While pursuing a law degree as an undergraduate at the University of New South Wales in Sydney, Australia, Adrienne Stone knew one thing for certain: She was not going to become a professor. The daughter and granddaughter of law professors, she had a keen interest in the courts - a vision of herself in the black gown and wig of an Australian barrister.
With a clerkship in the High Court of Australia and preparatory work as a solicitor, she seemed to be on her way. But the lack of time and opportunity to pursue interesting legal ideas in any depth began to draw her toward academia. After arriving at Columbia as an associate-in-law in the graduate program, she finally faced the inevitable.
"I gave up and faced the fact that I loved teaching and writing," she says from her office at Australia's National Law School. "I think education and research are incredibly important, and the program at Columbia was a wonderful way to start an academic career. I taught in the Legal Research and Writing course, wrote, and audited classes by amazing professors. It was obviously important in helping me get my job here, but even more important in terms of the intellectual development in my career."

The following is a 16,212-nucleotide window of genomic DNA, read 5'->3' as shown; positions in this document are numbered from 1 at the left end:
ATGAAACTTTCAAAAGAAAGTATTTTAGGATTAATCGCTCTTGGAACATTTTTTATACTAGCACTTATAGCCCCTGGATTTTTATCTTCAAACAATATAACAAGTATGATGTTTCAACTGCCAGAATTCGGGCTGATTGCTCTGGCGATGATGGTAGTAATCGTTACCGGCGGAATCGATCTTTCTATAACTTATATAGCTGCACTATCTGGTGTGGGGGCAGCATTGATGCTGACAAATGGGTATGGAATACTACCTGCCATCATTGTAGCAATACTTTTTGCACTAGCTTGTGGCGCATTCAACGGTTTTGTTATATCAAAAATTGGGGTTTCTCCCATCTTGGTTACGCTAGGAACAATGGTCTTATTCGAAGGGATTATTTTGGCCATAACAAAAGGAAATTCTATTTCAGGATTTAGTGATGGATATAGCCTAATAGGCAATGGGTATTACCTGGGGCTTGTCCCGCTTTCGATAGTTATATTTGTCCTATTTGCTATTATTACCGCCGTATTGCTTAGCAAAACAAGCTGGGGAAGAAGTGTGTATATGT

With primary interests in constitutional law and freedom of speech, Prof. Stone now has the time she once lacked for in-depth study. Having arrived at Columbia just after the High Court of Australia began developing a constitutional law of freedom of speech, she found the United States an ideal place to further explore her areas of expertise. (Prof. Stone returned to Columbia last spring as a visiting scholar in order to finish her J.S.D. dissertation.)
Because students in Australia begin law school as undergraduates, Prof. Stone's first-year students are 18 years old. Discovering law at the same time they are discovering so much about the world generates real excitement in their attitude toward learning.
"Scholarship is actually quite a lonely enterprise," she says, "and teaching, though constantly demanding and rewarding, counterbalances it well."
"Australian students are slightly more relaxed than American students, in part, I think, because they have much smaller debt awaiting them upon graduation. They are definitely quieter in class which I like sometimes, but I do miss the robustness of debate in a Columbia classroom."